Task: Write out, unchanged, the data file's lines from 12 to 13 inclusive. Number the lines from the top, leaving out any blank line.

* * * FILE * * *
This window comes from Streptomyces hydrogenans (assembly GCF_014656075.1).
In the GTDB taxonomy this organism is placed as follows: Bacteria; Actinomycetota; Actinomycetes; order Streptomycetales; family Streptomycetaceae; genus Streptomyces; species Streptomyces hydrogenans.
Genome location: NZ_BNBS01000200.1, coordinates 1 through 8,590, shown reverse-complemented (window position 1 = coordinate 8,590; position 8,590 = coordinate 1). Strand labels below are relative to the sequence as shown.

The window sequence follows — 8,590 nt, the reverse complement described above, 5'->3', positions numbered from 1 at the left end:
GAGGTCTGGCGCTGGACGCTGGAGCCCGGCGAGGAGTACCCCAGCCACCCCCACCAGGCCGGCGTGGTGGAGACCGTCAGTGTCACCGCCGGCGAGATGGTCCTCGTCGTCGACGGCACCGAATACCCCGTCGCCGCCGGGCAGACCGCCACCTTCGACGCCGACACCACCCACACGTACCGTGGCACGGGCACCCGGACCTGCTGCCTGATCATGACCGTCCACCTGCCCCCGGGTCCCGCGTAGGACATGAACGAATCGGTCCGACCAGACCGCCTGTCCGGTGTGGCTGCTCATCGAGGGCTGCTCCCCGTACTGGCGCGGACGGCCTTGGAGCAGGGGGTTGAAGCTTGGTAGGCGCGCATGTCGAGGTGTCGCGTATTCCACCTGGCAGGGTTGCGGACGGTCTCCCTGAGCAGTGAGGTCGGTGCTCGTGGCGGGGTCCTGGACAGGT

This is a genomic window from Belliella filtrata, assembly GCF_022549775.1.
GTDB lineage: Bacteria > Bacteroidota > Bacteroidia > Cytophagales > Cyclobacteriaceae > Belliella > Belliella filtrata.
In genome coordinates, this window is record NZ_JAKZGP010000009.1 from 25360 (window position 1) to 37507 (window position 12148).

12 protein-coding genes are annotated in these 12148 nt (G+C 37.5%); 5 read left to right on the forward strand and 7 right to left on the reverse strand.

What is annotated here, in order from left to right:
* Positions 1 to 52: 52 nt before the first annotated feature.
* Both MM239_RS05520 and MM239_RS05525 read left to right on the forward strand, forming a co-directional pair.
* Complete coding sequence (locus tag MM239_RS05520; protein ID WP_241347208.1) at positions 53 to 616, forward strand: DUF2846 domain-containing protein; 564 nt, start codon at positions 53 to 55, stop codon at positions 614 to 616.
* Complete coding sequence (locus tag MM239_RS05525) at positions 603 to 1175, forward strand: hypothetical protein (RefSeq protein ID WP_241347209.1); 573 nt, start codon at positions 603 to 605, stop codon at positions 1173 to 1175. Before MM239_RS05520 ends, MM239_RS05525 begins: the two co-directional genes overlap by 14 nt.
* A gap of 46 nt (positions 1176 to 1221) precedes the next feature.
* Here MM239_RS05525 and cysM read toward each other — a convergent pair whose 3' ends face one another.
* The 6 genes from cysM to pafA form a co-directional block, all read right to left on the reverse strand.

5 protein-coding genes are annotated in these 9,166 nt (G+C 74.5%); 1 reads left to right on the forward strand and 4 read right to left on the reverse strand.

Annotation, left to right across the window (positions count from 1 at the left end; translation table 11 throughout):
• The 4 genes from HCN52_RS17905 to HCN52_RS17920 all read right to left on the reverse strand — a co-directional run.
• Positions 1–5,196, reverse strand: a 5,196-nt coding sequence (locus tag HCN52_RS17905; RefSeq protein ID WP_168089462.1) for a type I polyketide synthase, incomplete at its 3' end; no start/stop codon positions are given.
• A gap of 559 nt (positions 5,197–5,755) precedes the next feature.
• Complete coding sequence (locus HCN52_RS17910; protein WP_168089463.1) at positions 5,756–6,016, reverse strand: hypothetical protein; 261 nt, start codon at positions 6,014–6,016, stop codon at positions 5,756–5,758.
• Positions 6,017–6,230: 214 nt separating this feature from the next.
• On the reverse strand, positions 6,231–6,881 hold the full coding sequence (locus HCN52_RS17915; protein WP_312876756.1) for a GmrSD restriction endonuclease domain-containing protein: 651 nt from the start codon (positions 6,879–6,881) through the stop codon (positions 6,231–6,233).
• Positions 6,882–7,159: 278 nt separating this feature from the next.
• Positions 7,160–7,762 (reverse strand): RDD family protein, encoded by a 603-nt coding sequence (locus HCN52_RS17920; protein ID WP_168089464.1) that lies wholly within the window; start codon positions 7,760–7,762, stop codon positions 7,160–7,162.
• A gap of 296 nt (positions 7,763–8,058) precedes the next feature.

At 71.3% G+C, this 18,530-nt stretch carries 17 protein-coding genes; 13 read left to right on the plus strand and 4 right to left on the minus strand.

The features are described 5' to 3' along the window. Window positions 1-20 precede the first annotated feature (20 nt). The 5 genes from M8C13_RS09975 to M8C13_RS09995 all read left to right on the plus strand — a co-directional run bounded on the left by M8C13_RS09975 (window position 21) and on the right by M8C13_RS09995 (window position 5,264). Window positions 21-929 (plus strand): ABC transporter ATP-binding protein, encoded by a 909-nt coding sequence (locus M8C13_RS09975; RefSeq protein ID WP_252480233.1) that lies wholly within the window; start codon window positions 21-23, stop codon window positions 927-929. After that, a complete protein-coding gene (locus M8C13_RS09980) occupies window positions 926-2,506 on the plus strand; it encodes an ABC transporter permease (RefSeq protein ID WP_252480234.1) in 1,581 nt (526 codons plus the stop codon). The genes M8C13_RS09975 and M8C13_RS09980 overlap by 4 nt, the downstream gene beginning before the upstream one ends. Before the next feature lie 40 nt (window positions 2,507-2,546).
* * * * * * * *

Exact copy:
* Both MM239_RS05520 and MM239_RS05525 read left to right on the forward strand, forming a co-directional pair.
* Complete coding sequence (locus tag MM239_RS05520; protein ID WP_241347208.1) at positions 53 to 616, forward strand: DUF2846 domain-containing protein; 564 nt, start codon at positions 53 to 55, stop codon at positions 614 to 616.